Chemical spill temporarily shuts down Lafferre Hall

The cause of the spill has still not been determined.
Fire trucks are parked outside Thomas and Nell Lafferre Hall after a chemical spill Aug.17. The cause of the spill is unknown.

MU Environmental Health and Safety personnel are still determining the cause of a chemical spill, which occurred Wednesday night in a laboratory in Thomas and Nell Lafferre Hall.

"It was a rupture of a container," Battalion Chief Steven Sapp said. "When people think of an explosion, they think of what they see on television. This was a rupture."

The incident shut down Sixth Street temporarily and caused the evacuation of fewer than 15 people from Thomas and Nell Lafferre Hall between 8 p.m. and 10:30 p.m. No one was injured.

"We were very fortunate that there were no injuries," MU spokesman Christian Basi said. "Everyone was evacuated and safe."

The incident occurred in room C-2266 and was reported by two students working in a nearby laboratory. The Columbia Fire Department responded with the assistance of MU Police Department and the MU Department of Environmental Health and Safety.

"There was reported that a gallon-sized glass container stored in a cabinet had ruptured and that some of the material had spilled onto the floor of the lab," Sapp said. "When we got there, we went in with protective clothing and respirators and identified that is exactly what had taken place."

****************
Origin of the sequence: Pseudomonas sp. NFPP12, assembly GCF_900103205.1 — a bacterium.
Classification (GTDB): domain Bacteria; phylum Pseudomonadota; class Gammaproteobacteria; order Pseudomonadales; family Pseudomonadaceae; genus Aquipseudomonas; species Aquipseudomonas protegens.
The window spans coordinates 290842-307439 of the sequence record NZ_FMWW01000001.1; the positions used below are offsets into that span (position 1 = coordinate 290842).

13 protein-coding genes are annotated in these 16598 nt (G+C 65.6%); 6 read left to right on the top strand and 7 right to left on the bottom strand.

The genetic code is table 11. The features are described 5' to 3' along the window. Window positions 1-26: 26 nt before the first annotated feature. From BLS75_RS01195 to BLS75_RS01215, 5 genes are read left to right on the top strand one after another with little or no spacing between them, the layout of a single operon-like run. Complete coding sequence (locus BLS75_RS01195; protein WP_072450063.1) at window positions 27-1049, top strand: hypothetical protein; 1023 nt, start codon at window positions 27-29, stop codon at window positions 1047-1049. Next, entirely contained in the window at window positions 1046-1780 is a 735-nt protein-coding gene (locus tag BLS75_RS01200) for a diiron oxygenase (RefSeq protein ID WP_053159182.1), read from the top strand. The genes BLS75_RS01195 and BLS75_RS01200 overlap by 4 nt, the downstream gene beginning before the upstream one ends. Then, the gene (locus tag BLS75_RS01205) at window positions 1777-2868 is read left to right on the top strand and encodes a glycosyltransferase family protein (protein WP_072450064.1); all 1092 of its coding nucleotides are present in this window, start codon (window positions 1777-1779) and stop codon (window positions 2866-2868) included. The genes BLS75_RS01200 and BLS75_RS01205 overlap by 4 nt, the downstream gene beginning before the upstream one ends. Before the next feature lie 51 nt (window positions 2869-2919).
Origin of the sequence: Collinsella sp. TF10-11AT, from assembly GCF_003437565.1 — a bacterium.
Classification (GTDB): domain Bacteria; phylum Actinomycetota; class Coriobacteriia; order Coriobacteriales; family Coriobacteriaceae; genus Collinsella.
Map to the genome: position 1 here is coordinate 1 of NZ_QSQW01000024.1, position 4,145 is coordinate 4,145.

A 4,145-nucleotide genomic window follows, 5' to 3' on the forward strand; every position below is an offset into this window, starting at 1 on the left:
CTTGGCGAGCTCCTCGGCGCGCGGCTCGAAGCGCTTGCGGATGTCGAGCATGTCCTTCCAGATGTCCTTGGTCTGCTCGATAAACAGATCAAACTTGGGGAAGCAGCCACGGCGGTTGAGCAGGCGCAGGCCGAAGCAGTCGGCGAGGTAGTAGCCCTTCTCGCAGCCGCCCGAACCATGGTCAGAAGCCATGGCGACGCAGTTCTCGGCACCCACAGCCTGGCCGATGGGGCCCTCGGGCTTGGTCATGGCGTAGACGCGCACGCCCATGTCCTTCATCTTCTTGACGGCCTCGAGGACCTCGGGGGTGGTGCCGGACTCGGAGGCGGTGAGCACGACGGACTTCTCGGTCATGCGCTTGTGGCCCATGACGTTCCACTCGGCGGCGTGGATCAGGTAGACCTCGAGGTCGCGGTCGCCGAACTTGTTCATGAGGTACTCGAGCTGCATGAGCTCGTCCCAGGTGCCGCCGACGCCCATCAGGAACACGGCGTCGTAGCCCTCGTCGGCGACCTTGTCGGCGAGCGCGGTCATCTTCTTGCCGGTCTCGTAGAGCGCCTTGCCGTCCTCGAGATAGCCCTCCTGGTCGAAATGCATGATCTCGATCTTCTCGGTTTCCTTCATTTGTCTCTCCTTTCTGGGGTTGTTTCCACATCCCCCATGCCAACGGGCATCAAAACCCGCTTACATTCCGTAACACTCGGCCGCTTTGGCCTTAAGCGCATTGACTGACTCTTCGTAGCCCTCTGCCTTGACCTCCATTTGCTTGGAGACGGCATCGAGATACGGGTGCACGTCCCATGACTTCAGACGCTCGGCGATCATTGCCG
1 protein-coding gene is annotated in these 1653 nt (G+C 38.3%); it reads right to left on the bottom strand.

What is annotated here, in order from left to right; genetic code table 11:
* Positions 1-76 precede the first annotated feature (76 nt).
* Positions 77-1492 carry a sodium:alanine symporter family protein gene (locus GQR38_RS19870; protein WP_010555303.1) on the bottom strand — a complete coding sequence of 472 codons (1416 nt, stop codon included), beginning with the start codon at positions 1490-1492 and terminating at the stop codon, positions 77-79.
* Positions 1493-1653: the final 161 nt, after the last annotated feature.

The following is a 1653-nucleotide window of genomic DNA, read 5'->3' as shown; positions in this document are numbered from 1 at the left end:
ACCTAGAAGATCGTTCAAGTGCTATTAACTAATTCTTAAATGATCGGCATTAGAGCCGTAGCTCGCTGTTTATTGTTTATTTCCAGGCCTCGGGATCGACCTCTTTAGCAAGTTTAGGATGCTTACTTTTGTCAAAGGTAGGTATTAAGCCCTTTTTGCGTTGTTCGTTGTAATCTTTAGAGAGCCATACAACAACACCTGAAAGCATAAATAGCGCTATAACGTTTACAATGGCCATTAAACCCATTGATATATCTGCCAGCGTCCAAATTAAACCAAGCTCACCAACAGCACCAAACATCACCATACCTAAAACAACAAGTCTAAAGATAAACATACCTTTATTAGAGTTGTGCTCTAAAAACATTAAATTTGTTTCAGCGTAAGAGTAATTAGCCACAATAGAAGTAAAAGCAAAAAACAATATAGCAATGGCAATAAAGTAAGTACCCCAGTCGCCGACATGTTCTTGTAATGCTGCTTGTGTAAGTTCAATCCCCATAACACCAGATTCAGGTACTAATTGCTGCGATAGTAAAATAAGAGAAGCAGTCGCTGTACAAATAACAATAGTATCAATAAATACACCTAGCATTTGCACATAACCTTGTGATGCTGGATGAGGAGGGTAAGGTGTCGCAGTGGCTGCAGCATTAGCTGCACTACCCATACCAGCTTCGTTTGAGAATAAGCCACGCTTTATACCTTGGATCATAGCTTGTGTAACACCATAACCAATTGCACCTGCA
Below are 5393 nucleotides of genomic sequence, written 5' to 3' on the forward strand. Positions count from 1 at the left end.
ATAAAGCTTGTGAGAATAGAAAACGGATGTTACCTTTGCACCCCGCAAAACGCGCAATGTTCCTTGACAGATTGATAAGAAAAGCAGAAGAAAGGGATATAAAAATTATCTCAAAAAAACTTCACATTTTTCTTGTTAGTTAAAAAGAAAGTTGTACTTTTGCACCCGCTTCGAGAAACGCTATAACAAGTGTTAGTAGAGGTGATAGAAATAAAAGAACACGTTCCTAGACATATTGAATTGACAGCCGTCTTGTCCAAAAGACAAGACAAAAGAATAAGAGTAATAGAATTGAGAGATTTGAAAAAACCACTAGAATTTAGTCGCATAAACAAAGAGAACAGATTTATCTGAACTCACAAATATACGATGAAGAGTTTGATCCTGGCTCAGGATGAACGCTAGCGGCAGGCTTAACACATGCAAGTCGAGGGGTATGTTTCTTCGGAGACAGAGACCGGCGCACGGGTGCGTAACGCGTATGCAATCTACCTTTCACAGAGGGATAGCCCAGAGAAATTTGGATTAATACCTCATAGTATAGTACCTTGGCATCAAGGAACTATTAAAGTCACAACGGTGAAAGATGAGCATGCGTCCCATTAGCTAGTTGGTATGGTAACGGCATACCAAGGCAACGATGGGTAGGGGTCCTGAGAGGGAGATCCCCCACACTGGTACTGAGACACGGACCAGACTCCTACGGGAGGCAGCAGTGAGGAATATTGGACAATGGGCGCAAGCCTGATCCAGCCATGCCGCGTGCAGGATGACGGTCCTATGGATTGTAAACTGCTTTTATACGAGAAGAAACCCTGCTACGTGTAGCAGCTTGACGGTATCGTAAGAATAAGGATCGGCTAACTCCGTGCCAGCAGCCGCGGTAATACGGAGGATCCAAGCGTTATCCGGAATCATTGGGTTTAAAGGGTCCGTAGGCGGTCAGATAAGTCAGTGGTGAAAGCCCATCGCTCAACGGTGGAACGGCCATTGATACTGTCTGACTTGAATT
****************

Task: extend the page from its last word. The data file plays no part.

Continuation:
MU officials have identified some of the chemicals involved in the spill, including: acetone, methanol and isopropyl alcohol, common cleaning solvents, potassium hydroxide, aluminum and copper sulfate, according to an MU News Bureau release. The cause of the spill is still undetermined.

"The EHS are still looking into why it happened," Basi said. "When we have an incident in a laboratory with a spill, which is very rare, we will go back and try and determine how it happened. The event may have happened due to something we could have prevented. That is part of our investigation. It could have been something no one could prevent."

After cleaning, the EHS declared the room safe and released it back to the researcher this morning.

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